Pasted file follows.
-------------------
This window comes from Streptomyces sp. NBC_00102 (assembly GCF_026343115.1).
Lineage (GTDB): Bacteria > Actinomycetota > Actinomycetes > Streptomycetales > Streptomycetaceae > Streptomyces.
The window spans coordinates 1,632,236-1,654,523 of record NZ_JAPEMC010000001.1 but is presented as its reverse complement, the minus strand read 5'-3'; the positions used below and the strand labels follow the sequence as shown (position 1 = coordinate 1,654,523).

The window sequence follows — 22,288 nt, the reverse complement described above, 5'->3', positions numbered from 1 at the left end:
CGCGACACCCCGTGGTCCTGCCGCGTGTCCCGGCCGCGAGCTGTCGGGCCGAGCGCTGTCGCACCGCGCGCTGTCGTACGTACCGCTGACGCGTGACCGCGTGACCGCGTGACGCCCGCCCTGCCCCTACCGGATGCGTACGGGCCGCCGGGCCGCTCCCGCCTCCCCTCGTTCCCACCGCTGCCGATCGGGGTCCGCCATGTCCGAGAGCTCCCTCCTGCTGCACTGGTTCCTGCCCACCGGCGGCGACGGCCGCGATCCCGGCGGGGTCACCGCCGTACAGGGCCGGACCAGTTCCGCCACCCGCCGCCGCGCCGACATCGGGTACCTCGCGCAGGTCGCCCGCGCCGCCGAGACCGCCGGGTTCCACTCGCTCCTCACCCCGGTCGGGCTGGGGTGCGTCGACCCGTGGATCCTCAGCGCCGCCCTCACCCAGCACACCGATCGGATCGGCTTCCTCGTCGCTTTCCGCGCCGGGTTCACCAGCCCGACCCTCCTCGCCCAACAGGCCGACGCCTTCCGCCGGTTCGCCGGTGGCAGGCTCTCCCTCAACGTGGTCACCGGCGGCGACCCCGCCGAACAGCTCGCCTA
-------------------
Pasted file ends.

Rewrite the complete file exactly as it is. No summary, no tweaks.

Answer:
This window comes from Streptomyces sp. NBC_00102 (assembly GCF_026343115.1).
Lineage (GTDB): Bacteria > Actinomycetota > Actinomycetes > Streptomycetales > Streptomycetaceae > Streptomyces.
The window spans coordinates 1,632,236-1,654,523 of record NZ_JAPEMC010000001.1 but is presented as its reverse complement, the minus strand read 5'-3'; the positions used below and the strand labels follow the sequence as shown (position 1 = coordinate 1,654,523).

The window sequence follows — 22,288 nt, the reverse complement described above, 5'->3', positions numbered from 1 at the left end:
CGCGACACCCCGTGGTCCTGCCGCGTGTCCCGGCCGCGAGCTGTCGGGCCGAGCGCTGTCGCACCGCGCGCTGTCGTACGTACCGCTGACGCGTGACCGCGTGACCGCGTGACGCCCGCCCTGCCCCTACCGGATGCGTACGGGCCGCCGGGCCGCTCCCGCCTCCCCTCGTTCCCACCGCTGCCGATCGGGGTCCGCCATGTCCGAGAGCTCCCTCCTGCTGCACTGGTTCCTGCCCACCGGCGGCGACGGCCGCGATCCCGGCGGGGTCACCGCCGTACAGGGCCGGACCAGTTCCGCCACCCGCCGCCGCGCCGACATCGGGTACCTCGCGCAGGTCGCCCGCGCCGCCGAGACCGCCGGGTTCCACTCGCTCCTCACCCCGGTCGGGCTGGGGTGCGTCGACCCGTGGATCCTCAGCGCCGCCCTCACCCAGCACACCGATCGGATCGGCTTCCTCGTCGCTTTCCGCGCCGGGTTCACCAGCCCGACCCTCCTCGCCCAACAGGCCGACGCCTTCCGCCGGTTCGCCGGTGGCAGGCTCTCCCTCAACGTGGTCACCGGCGGCGACCCCGCCGAACAGCTCGCCTA